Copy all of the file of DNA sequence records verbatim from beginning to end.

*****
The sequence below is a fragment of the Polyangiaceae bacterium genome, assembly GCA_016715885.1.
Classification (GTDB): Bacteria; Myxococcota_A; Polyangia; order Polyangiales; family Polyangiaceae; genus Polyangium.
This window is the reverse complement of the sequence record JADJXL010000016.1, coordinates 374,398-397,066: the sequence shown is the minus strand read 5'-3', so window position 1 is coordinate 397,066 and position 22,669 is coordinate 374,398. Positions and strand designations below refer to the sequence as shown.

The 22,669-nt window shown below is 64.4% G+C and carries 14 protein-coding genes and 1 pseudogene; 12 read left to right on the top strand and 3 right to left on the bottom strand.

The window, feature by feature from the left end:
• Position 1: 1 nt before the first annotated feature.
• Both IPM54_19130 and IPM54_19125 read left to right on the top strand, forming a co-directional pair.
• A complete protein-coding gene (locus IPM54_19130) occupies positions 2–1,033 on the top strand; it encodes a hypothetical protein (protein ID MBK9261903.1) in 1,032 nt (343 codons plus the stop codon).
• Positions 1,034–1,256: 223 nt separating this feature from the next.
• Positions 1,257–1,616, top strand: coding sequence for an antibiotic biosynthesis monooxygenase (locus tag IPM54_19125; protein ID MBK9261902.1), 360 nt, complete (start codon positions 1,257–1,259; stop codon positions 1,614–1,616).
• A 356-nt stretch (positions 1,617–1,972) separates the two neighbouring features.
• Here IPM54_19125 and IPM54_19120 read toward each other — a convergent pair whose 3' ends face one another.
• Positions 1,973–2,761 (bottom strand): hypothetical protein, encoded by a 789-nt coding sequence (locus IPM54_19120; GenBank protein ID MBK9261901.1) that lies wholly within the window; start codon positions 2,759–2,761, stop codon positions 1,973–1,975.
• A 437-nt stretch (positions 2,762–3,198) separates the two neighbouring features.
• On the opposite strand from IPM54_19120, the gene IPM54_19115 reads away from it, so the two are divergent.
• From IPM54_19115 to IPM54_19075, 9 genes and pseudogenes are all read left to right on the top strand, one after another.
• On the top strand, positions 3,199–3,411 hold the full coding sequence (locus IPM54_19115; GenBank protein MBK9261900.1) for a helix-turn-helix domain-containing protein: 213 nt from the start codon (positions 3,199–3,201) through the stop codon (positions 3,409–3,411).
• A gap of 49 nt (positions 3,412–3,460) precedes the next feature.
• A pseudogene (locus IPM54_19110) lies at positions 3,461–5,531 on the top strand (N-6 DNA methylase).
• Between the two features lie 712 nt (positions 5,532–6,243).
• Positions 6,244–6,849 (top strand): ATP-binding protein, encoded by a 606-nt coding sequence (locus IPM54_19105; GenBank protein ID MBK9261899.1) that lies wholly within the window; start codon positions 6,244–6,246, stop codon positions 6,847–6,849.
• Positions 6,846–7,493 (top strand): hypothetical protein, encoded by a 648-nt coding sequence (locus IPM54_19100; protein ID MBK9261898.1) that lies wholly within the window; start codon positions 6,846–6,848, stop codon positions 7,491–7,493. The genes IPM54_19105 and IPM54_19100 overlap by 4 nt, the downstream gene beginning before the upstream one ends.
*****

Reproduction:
The sequence below is a fragment of the Polyangiaceae bacterium genome, assembly GCA_016715885.1.
Classification (GTDB): Bacteria; Myxococcota_A; Polyangia; order Polyangiales; family Polyangiaceae; genus Polyangium.
This window is the reverse complement of the sequence record JADJXL010000016.1, coordinates 374,398-397,066: the sequence shown is the minus strand read 5'-3', so window position 1 is coordinate 397,066 and position 22,669 is coordinate 374,398. Positions and strand designations below refer to the sequence as shown.

The 22,669-nt window shown below is 64.4% G+C and carries 14 protein-coding genes and 1 pseudogene; 12 read left to right on the top strand and 3 right to left on the bottom strand.

The window, feature by feature from the left end:
• Position 1: 1 nt before the first annotated feature.
• Both IPM54_19130 and IPM54_19125 read left to right on the top strand, forming a co-directional pair.
• A complete protein-coding gene (locus IPM54_19130) occupies positions 2–1,033 on the top strand; it encodes a hypothetical protein (protein ID MBK9261903.1) in 1,032 nt (343 codons plus the stop codon).
• Positions 1,034–1,256: 223 nt separating this feature from the next.
• Positions 1,257–1,616, top strand: coding sequence for an antibiotic biosynthesis monooxygenase (locus tag IPM54_19125; protein ID MBK9261902.1), 360 nt, complete (start codon positions 1,257–1,259; stop codon positions 1,614–1,616).
• A 356-nt stretch (positions 1,617–1,972) separates the two neighbouring features.
• Here IPM54_19125 and IPM54_19120 read toward each other — a convergent pair whose 3' ends face one another.
• Positions 1,973–2,761 (bottom strand): hypothetical protein, encoded by a 789-nt coding sequence (locus IPM54_19120; GenBank protein ID MBK9261901.1) that lies wholly within the window; start codon positions 2,759–2,761, stop codon positions 1,973–1,975.
• A 437-nt stretch (positions 2,762–3,198) separates the two neighbouring features.
• On the opposite strand from IPM54_19120, the gene IPM54_19115 reads away from it, so the two are divergent.
• From IPM54_19115 to IPM54_19075, 9 genes and pseudogenes are all read left to right on the top strand, one after another.
• On the top strand, positions 3,199–3,411 hold the full coding sequence (locus IPM54_19115; GenBank protein MBK9261900.1) for a helix-turn-helix domain-containing protein: 213 nt from the start codon (positions 3,199–3,201) through the stop codon (positions 3,409–3,411).
• A gap of 49 nt (positions 3,412–3,460) precedes the next feature.
• A pseudogene (locus IPM54_19110) lies at positions 3,461–5,531 on the top strand (N-6 DNA methylase).
• Between the two features lie 712 nt (positions 5,532–6,243).
• Positions 6,244–6,849 (top strand): ATP-binding protein, encoded by a 606-nt coding sequence (locus IPM54_19105; GenBank protein ID MBK9261899.1) that lies wholly within the window; start codon positions 6,244–6,246, stop codon positions 6,847–6,849.
• Positions 6,846–7,493 (top strand): hypothetical protein, encoded by a 648-nt coding sequence (locus IPM54_19100; protein ID MBK9261898.1) that lies wholly within the window; start codon positions 6,846–6,848, stop codon positions 7,491–7,493. The genes IPM54_19105 and IPM54_19100 overlap by 4 nt, the downstream gene beginning before the upstream one ends.